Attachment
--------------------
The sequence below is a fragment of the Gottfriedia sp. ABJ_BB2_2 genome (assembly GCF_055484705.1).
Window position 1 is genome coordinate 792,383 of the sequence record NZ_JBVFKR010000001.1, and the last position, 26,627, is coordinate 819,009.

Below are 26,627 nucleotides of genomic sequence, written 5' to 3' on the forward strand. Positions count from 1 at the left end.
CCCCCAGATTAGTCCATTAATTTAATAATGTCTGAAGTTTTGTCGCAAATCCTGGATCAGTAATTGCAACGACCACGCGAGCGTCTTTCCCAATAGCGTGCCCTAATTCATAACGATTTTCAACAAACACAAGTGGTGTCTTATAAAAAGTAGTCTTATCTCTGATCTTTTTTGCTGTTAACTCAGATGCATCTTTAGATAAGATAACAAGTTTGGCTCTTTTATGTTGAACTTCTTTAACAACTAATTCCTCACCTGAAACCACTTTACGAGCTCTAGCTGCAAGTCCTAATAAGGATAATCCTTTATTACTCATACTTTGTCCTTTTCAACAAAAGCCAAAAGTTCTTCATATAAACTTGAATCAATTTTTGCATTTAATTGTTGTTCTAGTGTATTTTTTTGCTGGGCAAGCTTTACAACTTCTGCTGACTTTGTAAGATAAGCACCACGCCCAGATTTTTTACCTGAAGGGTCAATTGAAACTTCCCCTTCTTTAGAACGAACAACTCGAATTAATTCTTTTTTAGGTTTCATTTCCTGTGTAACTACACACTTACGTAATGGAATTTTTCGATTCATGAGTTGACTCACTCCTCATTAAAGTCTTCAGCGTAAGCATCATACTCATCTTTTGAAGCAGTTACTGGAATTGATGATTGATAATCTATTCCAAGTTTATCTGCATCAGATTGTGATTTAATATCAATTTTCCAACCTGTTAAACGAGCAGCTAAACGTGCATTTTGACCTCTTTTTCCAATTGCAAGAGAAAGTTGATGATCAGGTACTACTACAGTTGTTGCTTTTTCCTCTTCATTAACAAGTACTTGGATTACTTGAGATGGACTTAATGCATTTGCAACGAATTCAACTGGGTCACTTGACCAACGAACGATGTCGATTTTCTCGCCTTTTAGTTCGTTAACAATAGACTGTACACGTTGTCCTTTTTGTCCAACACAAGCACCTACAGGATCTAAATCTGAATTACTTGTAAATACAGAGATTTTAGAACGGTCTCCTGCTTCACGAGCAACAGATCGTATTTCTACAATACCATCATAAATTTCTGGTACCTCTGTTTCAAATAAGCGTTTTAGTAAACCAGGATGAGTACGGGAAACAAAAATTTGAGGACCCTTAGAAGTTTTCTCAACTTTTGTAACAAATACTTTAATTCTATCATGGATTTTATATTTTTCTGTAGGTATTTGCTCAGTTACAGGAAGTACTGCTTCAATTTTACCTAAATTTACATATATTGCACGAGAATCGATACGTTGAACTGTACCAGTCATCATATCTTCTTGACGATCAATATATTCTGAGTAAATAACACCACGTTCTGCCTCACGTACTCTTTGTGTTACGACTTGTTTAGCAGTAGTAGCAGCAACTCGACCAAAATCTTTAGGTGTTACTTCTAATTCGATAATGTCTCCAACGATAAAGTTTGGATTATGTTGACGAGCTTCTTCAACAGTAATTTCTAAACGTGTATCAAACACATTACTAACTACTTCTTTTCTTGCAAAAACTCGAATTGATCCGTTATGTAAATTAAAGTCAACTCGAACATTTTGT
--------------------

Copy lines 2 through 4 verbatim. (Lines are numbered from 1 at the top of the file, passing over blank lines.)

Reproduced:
Window position 1 is genome coordinate 792,383 of the sequence record NZ_JBVFKR010000001.1, and the last position, 26,627, is coordinate 819,009.

Below are 26,627 nucleotides of genomic sequence, written 5' to 3' on the forward strand. Positions count from 1 at the left end.
CCCCCAGATTAGTCCATTAATTTAATAATGTCTGAAGTTTTGTCGCAAATCCTGGATCAGTAATTGCAACGACCACGCGAGCGTCTTTCCCAATAGCGTGCCCTAATTCATAACGATTTTCAACAAACACAAGTGGTGTCTTATAAAAAGTAGTCTTATCTCTGATCTTTTTTGCTGTTAACTCAGATGCATCTTTAGATAAGATAACAAGTTTGGCTCTTTTATGTTGAACTTCTTTAACAACTAATTCCTCACCTGAAACCACTTTACGAGCTCTAGCTGCAAGTCCTAATAAGGATAATCCTTTATTACTCATACTTTGTCCTTTTCAACAAAAGCCAAAAGTTCTTCATATAAACTTGAATCAATTTTTGCATTTAATTGTTGTTCTAGTGTATTTTTTTGCTGGGCAAGCTTTACAACTTCTGCTGACTTTGTAAGATAAGCACCACGCCCAGATTTTTTACCTGAAGGGTCAATTGAAACTTCCCCTTCTTTAGAACGAACAACTCGAATTAATTCTTTTTTAGGTTTCATTTCCTGTGTAACTACACACTTACGTAATGGAATTTTTCGATTCATGAGTTGACTCACTCCTCATTAAAGTCTTCAGCGTAAGCATCATACTCATCTTTTGAAGCAGTTACTGGAATTGATGATTGATAATCTATTCCAAGTTTATCTGCATCAGATTGTGATTTAATATCAATTTTCCAACCTGTTAAACGAGCAGCTAAACGTGCATTTTGACCTCTTTTTCCAATTGCAAGAGAAAGTTGATGATCAGGTACTACTACAGTTGTTGCTTTTTCCTCTTCATTAACAAGTACTTGGATTACTTGAGATGGACTTAATGCATTTGCAACGAATTCAACTGGGTCACTTGACCAACGAACGATGTCGATTTTCTCGCCTTTTAGTTCGTTAACAATAGACTGTACACGTTGTCCTTTTTGTCCAACACAAGCACCTACAGGATCTAAATCTGAATTACTTGTAAATACAGAGATTTTAGAACGGTCTCCTGCTTCACGAGCAACAGATCGTATTTCTACAATACCATCATAAATTTCTGGTACCTCTGTTTCAAATAAGCGTTTTAGTAAACCAGGATGAGTACGGGAAACAAAAATTTGAGGACCCTTAGAAGTTTTCTCAACTTTTGTAACAAATACTTTAATTCTATCATGGATTTTATATTTTTCTGTAGGTATTTGCTCAGTTACAGGAAGTACTGCTTCAATTTTACCTAAATTTACATATATTGCACGAGAATCGATACGTTGAACTGTACCAGTCATCATATCTTCTTGACGATCAATATATTCTGAGTAAATAACACCACGTTCTGCCTCACGTACTCTTTGTGTTACGACTTGTTTAGCAGTAGTAGCAGCAACTCGACCAAAATCTTTAGGTGTTACTTCTAATTCGATAATGTCTCCAACGATAAAGTTTGGATTATGTTGACGAGCTTCTTCAACAGTAATTTCTAAACGTGTATCAAACACATTACTAACTACTTCTTTTCTTGCAAAAACTCGAATTGATCCGTTATGTAAATTAAAGTCAACTCGAACATTTTGT